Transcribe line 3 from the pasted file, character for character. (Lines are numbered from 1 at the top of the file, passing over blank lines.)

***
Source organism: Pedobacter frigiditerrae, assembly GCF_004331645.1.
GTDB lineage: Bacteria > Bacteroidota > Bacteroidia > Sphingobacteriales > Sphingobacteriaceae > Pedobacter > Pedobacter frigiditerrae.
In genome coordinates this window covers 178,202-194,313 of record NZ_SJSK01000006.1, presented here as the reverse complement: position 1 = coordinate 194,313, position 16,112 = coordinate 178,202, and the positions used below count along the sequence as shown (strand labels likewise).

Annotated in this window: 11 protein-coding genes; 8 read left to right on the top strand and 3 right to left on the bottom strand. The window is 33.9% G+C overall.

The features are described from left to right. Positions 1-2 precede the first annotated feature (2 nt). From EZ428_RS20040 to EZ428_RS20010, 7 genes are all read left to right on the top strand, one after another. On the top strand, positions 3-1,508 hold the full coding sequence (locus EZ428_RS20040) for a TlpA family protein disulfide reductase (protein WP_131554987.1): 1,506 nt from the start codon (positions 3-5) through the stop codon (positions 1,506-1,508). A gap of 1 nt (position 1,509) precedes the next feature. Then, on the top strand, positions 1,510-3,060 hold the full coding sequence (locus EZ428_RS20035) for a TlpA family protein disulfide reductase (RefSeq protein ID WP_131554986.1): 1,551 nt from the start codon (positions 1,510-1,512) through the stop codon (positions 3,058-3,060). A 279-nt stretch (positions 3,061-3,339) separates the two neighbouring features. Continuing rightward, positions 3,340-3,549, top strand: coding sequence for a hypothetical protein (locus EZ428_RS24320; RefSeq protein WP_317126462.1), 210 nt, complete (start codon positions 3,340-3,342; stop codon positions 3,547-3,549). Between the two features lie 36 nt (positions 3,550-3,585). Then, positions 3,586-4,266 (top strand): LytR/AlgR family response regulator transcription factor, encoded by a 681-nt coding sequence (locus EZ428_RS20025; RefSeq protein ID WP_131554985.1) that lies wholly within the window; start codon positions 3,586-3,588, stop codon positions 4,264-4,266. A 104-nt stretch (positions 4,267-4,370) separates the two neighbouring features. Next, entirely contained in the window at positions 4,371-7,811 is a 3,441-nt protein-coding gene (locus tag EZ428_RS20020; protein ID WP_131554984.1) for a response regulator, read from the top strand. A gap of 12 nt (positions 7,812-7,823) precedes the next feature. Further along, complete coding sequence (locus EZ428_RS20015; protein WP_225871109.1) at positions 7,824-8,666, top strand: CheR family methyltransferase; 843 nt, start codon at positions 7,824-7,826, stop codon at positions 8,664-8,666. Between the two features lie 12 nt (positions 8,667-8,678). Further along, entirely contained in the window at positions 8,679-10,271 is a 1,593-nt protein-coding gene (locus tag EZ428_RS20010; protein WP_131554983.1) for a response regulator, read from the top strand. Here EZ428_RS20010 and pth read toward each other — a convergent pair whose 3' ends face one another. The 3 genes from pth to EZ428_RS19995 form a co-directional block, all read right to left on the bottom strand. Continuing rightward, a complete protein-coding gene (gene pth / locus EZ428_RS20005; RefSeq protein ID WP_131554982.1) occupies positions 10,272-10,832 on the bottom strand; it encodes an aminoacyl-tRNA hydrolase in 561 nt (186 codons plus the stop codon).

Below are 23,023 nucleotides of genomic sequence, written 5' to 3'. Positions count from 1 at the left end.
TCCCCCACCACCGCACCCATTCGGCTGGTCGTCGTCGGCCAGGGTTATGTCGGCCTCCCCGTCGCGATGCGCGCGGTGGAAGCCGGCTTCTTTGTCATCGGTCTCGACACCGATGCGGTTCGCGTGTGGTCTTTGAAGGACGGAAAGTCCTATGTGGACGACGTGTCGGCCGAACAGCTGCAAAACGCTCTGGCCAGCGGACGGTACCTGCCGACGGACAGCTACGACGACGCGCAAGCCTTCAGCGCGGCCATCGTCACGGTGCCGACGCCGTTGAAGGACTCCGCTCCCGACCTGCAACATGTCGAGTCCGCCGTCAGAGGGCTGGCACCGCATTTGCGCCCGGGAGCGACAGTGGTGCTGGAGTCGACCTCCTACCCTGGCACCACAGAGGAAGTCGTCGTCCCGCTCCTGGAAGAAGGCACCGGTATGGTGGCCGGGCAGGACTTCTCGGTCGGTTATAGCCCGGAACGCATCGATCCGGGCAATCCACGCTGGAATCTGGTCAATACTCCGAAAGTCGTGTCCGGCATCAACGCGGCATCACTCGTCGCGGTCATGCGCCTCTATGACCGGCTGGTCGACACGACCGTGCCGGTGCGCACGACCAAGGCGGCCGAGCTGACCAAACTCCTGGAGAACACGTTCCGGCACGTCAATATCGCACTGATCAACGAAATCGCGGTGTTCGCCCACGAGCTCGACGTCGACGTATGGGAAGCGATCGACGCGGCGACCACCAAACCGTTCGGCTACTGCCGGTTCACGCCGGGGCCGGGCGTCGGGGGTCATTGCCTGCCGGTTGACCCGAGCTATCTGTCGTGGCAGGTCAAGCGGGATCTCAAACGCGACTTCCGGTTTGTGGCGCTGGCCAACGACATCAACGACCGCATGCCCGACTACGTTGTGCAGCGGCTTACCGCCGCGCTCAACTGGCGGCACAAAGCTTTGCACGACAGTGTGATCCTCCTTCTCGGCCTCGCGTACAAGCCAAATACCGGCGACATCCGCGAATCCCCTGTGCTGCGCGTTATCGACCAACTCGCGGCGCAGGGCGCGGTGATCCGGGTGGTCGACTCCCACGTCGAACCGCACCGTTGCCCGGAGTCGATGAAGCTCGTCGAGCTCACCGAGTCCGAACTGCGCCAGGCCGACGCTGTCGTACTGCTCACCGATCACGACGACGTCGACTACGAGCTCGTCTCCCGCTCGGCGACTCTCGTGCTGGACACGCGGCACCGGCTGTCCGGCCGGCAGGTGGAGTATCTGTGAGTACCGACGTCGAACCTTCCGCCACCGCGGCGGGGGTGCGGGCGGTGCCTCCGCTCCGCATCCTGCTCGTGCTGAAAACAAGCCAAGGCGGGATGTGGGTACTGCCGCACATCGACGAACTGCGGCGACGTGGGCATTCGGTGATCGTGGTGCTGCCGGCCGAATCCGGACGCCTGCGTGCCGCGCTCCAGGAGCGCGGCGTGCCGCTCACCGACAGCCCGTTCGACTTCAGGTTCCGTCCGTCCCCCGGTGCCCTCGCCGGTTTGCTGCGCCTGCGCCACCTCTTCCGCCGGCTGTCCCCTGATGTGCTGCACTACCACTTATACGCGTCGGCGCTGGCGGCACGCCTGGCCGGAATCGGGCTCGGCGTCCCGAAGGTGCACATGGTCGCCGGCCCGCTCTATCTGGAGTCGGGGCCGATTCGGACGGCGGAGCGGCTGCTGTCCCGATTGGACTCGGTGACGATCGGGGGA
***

In genome coordinates this window covers 178,202-194,313 of record NZ_SJSK01000006.1, presented here as the reverse complement: position 1 = coordinate 194,313, position 16,112 = coordinate 178,202, and the positions used below count along the sequence as shown (strand labels likewise).